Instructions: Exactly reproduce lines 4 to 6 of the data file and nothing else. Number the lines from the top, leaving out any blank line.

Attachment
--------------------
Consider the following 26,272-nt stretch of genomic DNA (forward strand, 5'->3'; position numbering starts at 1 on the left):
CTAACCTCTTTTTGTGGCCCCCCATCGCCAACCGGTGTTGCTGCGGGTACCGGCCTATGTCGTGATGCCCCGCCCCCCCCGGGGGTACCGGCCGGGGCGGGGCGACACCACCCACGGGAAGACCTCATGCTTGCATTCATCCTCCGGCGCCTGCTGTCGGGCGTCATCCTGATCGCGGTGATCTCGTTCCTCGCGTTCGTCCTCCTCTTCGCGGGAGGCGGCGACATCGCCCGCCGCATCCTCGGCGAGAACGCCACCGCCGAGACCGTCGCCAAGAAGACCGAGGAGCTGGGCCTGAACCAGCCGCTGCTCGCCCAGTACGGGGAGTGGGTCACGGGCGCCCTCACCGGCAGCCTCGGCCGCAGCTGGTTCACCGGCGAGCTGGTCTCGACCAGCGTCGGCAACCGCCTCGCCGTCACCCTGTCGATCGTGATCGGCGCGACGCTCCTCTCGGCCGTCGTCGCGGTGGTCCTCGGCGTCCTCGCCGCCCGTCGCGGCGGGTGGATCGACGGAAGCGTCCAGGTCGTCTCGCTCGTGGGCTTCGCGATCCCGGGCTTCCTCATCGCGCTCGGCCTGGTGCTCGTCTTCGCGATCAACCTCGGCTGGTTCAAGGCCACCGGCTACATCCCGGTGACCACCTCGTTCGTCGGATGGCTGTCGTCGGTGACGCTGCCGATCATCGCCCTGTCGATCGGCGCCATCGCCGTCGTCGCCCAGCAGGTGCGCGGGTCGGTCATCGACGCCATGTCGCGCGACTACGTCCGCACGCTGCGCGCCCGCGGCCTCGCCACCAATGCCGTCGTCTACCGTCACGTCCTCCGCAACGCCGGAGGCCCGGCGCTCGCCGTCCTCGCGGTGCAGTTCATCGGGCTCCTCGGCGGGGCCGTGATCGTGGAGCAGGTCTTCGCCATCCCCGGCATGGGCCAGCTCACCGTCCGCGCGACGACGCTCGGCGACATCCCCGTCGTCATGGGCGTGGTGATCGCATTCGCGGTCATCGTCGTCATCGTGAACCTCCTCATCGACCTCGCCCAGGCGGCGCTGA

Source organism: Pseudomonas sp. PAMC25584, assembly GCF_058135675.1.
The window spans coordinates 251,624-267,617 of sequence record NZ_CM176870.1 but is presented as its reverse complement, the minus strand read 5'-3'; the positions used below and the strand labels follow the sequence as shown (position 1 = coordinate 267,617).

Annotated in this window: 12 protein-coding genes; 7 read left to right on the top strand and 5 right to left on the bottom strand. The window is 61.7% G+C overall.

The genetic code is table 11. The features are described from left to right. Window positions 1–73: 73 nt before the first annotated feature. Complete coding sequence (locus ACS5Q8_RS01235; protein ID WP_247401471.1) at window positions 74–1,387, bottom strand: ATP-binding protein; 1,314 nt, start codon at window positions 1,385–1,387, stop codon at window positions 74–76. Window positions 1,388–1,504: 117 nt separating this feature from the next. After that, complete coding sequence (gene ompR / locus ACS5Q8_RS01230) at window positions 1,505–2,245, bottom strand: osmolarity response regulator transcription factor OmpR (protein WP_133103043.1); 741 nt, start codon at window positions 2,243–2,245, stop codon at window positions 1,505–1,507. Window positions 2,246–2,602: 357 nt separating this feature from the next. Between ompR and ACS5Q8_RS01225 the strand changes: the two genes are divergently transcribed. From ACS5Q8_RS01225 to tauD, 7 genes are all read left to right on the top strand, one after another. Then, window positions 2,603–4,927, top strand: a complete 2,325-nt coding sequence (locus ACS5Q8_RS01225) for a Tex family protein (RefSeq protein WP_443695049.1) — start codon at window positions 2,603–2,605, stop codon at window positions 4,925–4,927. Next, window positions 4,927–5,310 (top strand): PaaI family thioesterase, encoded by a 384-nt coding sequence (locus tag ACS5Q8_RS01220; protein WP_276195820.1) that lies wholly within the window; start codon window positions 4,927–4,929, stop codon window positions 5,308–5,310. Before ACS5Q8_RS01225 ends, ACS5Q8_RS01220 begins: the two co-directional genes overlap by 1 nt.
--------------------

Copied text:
The window spans coordinates 251,624-267,617 of sequence record NZ_CM176870.1 but is presented as its reverse complement, the minus strand read 5'-3'; the positions used below and the strand labels follow the sequence as shown (position 1 = coordinate 267,617).

Annotated in this window: 12 protein-coding genes; 7 read left to right on the top strand and 5 right to left on the bottom strand. The window is 61.7% G+C overall.

The genetic code is table 11. The features are described from left to right. Window positions 1–73: 73 nt before the first annotated feature. Complete coding sequence (locus ACS5Q8_RS01235; protein ID WP_247401471.1) at window positions 74–1,387, bottom strand: ATP-binding protein; 1,314 nt, start codon at window positions 1,385–1,387, stop codon at window positions 74–76. Window positions 1,388–1,504: 117 nt separating this feature from the next. After that, complete coding sequence (gene ompR / locus ACS5Q8_RS01230) at window positions 1,505–2,245, bottom strand: osmolarity response regulator transcription factor OmpR (protein WP_133103043.1); 741 nt, start codon at window positions 2,243–2,245, stop codon at window positions 1,505–1,507. Window positions 2,246–2,602: 357 nt separating this feature from the next. Between ompR and ACS5Q8_RS01225 the strand changes: the two genes are divergently transcribed. From ACS5Q8_RS01225 to tauD, 7 genes are all read left to right on the top strand, one after another. Then, window positions 2,603–4,927, top strand: a complete 2,325-nt coding sequence (locus ACS5Q8_RS01225) for a Tex family protein (RefSeq protein WP_443695049.1) — start codon at window positions 2,603–2,605, stop codon at window positions 4,925–4,927. Next, window positions 4,927–5,310 (top strand): PaaI family thioesterase, encoded by a 384-nt coding sequence (locus tag ACS5Q8_RS01220; protein WP_276195820.1) that lies wholly within the window; start codon window positions 4,927–4,929, stop codon window positions 5,308–5,310. Before ACS5Q8_RS01225 ends, ACS5Q8_RS01220 begins: the two co-directional genes overlap by 1 nt.